GST and Electricity – A Mysterious Affair (Detailed Analysis)

GST and Electricity : “With great power comes a great Electricity Bill”, kudos to CBIC for issuing a circular that turned the tables and increased the electricity bills for consumers. Before proceeding with the validity of above statement, here are certain provisions of Electricity Act, 2003 that are relevant to be placed governing the topic for which we shall discuss:

GST and Electricity

SectionProvision
 

2(23)

“electricity” means electrical energy

(a)   generated, transmitted, supplied or traded for any purpose; or

(b)   used for any purpose except the transmission of a message;

2(26)“electricity trader” means a person who has been granted a licence to undertake trading in electricity under section 12.
2(70)“supply”, in relation to electricity, means the sale of electricity to a licensee or consumer.
 

 

12

No person shall

(a)   transmit electricity; or

(b)   distribute electricity; or

(c)    undertake trading in electricity, unless he is authorised to do so by a licence issued under section 14, or is exempt under section 13.

Relevant extract of Notifications issued under GST governing the Electricity Sector:

Sl. NoDescription of Goods/ ServicesNotification No
104Electrical Energy02/2017 – CT(R) dated 28.06.2017 (Classified as

NIL rate)

25Service of distribution or transmission

of    electricity    by    an     electricity transmission or distribution utility

12/2017 – CT (R) dated 28.06.2019 (Classified as Exempt)

Readers may be aware that circular no. 34/2018 dated 01.03.2018 was issued stating that all services apart from distribution of electricity is liable to GST. Now, the moot question that arises, are the ancillary services (Like application feees, meter testing fees, meter rent etc) in relation to electricity distribution actually taxable?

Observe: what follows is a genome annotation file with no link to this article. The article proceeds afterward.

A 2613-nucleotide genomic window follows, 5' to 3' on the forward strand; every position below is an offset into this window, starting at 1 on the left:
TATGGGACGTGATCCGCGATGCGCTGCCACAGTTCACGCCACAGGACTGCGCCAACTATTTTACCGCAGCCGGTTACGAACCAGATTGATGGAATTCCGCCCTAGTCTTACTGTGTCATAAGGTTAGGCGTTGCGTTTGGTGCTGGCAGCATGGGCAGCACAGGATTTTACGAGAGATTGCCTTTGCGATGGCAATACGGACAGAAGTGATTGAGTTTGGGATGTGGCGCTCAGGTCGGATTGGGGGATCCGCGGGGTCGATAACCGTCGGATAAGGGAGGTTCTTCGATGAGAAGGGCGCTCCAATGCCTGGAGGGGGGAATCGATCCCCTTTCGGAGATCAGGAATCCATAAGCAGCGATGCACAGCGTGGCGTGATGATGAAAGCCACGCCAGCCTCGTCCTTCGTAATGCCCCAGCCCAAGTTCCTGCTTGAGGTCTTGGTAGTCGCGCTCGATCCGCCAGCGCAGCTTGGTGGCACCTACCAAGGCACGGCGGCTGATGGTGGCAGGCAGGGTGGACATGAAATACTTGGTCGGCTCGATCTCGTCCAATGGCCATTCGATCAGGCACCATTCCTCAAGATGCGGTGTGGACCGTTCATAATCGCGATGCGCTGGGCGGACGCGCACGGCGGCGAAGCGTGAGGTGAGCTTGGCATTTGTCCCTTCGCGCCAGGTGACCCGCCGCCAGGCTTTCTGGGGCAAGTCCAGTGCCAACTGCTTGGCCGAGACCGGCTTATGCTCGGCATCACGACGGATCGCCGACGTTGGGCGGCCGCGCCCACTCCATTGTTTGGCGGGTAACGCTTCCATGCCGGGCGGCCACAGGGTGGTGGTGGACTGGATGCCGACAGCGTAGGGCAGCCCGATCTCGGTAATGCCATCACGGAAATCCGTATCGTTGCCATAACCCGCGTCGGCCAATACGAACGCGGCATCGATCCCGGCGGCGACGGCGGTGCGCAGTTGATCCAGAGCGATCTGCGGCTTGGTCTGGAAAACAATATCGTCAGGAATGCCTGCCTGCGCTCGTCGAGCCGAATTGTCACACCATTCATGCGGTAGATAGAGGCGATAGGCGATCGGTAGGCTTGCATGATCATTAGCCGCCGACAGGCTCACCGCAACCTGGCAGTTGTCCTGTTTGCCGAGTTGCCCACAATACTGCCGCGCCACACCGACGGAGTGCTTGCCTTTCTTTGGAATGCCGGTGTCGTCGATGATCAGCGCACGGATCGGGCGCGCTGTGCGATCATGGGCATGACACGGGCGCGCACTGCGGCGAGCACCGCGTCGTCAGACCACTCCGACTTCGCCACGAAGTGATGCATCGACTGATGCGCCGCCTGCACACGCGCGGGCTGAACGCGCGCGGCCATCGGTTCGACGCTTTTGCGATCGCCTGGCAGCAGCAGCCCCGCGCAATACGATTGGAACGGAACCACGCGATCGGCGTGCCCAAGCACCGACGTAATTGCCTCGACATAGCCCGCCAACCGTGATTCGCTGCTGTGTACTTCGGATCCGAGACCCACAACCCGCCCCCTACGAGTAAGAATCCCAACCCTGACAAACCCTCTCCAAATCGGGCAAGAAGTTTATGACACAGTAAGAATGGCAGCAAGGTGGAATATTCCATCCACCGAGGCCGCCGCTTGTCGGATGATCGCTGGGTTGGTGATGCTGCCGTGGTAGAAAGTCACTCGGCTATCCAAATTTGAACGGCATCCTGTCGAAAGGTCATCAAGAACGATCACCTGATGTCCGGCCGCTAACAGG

In Service Tax regime, it was a clear picture that all services in relation to electricity distribution would not be subjected to Service Tax. However, under GST regime it is opposite.

Attention of the readers is invited to Hon’ble Apex court judgement in the case of Aluminium Co. [CIVIL APPEAL NOS. 2771-2822 OF 1996] wherein it was duly upheld that from the generation till consumption of electricity it shall be regarded as sale of goods.

Moreover, under SL. 104 of Notification No. 02/2017 – CT(R) dated 28.06.2017, which deals with exemption relating to goods, classifies electrical energy as a Nil rate supply. With this our first question is addressed that sale of electricity (means electrical energy as per definition (supra)) commonly known as “Energy Charges” reflected on our electricity bills is a NIL rated supply.

The definition of electricity as envisaged in section 2(23) covers within itself the process of Generation, Transmission and Distribution of Electricity. Now what is covered in the service notification is “Service of distribution of electricity”.

As per clause (102) of Section 2 of the CGST Act, 2017 “service means anything other than goods (electricity distribution) ”. Now the readers may get a hint, that the circular has proceeded to tax something indirectly which was actually not taxable directly, which is against the settled principles of law.

What is covered in the said notification no 12/2017, in the opinion of the author are the ancillary services and not the main service of distribution of electricity (as referred to by circular no. 34/2018), as the distribution of electricity is not service but merely a sale transaction of goods (electrical energy).

The author has not discussed the Hon’ble Gujarat High Court Judgment in the case of Torrents Power Limited (2018), wherein the said circular was set aside on the pretext that, distribution of electricity is a composite supply and hence exempted from GST. Readers are advised to read the said ruling of High Court.

Now, summon proceedings have already been initiated on various DISCOMs post issuance of this circular by DGGSTI on PAN India Level. It is pertinent to note that officers under DGGSTI are central tax officers only whose appointment although is legally not valid as they are not appointed as per provisions of Section 3 of the CGST Act, 2017. Irony is, being a central tax officer, they are exercise-ing jurisdiction over tax payers governed under State Tax.